|ations fear and curiosity are the most common sensations; he was not moved by them. When men are lonely, they stoop to any companionship; the dog becomes a comrade, the horse a friend, and it is no shame to shower them with caresses and speeches of love. The camel received no such token, not a touch, not a word.
Exactly at noon the dromedary, of its own will, stopped, and uttered the cry or moan, peculiarly piteous, by which its kind always protest against an overload, and sometimes crave attention and rest. The master thereupon bestirred himself, waking, as it were, from sleep. He threw the curtains of the houdah up, looked at the sun, surveyed the country on every side long and carefully, as if to identify an appointed place. Satisfied with the inspection, he drew a deep breath and nodded, much as to say, "At last, at last!" A moment after, he crossed his hands upon his breast, bowed his head, and prayed silently. The pious duty done, he prepared to dismount. From his throat proceeded the sound heard doubtless by the favorite camels of Job--Ikh! ikh!--the signal to kneel. Slowly the animal obeyed, grunting the while. The rider then put his foot upon the slender neck, and stepped upon the sand.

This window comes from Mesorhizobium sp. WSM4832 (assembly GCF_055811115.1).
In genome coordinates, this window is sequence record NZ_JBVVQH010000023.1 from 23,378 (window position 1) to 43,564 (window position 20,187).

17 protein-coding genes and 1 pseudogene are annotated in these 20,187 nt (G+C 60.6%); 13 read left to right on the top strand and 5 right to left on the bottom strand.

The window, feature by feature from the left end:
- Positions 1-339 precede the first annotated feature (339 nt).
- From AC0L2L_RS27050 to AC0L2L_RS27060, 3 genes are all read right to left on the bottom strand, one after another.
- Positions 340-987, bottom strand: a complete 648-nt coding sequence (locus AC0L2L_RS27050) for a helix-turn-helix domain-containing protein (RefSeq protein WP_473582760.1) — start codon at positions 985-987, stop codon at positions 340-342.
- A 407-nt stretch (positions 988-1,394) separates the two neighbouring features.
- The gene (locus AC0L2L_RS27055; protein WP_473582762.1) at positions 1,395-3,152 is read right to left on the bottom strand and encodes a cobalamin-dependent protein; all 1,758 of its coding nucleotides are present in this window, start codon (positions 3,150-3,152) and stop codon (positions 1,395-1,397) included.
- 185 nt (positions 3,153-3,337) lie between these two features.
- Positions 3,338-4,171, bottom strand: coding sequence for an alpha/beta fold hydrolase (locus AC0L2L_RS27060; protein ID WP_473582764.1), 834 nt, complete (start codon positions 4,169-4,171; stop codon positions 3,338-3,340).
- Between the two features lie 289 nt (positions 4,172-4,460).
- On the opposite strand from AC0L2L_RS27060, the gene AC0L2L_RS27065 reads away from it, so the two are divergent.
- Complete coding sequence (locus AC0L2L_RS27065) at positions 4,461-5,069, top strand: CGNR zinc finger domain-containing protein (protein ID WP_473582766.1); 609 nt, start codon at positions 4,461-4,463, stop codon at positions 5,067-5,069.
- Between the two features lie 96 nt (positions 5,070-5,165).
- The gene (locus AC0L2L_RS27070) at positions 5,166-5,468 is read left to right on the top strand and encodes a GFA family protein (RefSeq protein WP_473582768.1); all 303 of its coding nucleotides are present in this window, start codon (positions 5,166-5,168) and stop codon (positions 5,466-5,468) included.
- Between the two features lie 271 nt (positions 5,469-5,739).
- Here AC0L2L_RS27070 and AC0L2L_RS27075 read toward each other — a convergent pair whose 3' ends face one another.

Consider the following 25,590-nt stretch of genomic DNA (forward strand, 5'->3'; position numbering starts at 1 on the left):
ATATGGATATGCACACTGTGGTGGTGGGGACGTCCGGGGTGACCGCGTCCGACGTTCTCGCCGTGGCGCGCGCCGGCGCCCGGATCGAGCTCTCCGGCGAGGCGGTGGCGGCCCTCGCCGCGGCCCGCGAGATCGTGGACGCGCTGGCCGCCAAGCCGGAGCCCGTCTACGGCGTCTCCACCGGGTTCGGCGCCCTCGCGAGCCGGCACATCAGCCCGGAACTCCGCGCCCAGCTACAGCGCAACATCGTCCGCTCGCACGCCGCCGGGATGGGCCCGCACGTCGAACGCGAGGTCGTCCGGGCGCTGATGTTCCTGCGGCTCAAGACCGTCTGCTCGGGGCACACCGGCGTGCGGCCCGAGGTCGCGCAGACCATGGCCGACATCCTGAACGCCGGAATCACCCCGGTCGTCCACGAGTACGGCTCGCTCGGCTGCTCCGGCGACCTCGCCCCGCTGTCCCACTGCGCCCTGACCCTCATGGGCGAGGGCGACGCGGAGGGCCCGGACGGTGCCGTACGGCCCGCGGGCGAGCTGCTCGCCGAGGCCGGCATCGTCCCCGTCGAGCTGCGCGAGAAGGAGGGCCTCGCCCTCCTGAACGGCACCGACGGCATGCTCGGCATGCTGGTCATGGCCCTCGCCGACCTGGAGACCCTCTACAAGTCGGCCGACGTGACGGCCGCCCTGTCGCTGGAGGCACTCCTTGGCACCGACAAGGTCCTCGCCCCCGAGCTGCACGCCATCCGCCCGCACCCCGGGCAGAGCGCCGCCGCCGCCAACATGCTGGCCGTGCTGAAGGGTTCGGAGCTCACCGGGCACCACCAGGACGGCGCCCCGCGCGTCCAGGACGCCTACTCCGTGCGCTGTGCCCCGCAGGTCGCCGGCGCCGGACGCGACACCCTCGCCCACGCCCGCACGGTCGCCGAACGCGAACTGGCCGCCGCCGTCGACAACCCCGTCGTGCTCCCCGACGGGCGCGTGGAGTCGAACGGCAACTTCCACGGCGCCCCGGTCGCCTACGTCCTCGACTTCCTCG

The man as now revealed was of admirable proportions, not so tall as powerful. Loosening the silken rope which held the kufiyeh on his head, he brushed the fringed folds back until his face was bare--a strong face, almost negro in color; yet the low, broad forehead, aquiline nose, the outer corners of the eyes turned slightly upward, the hair profuse, straight, harsh, of metallic lustre, and falling to the shoulder in many plaits, were signs of origin impossible to disguise. So looked the Pharaohs and the later Ptolemies; so looked Mizraim, father of the Egyptian race. He wore the kamis, a white cotton shirt, tight-sleeved, open in front, extending to the ankles and embroidered down the collar and breast, over which was thrown a brown woollen cloak, now, as in all probability it was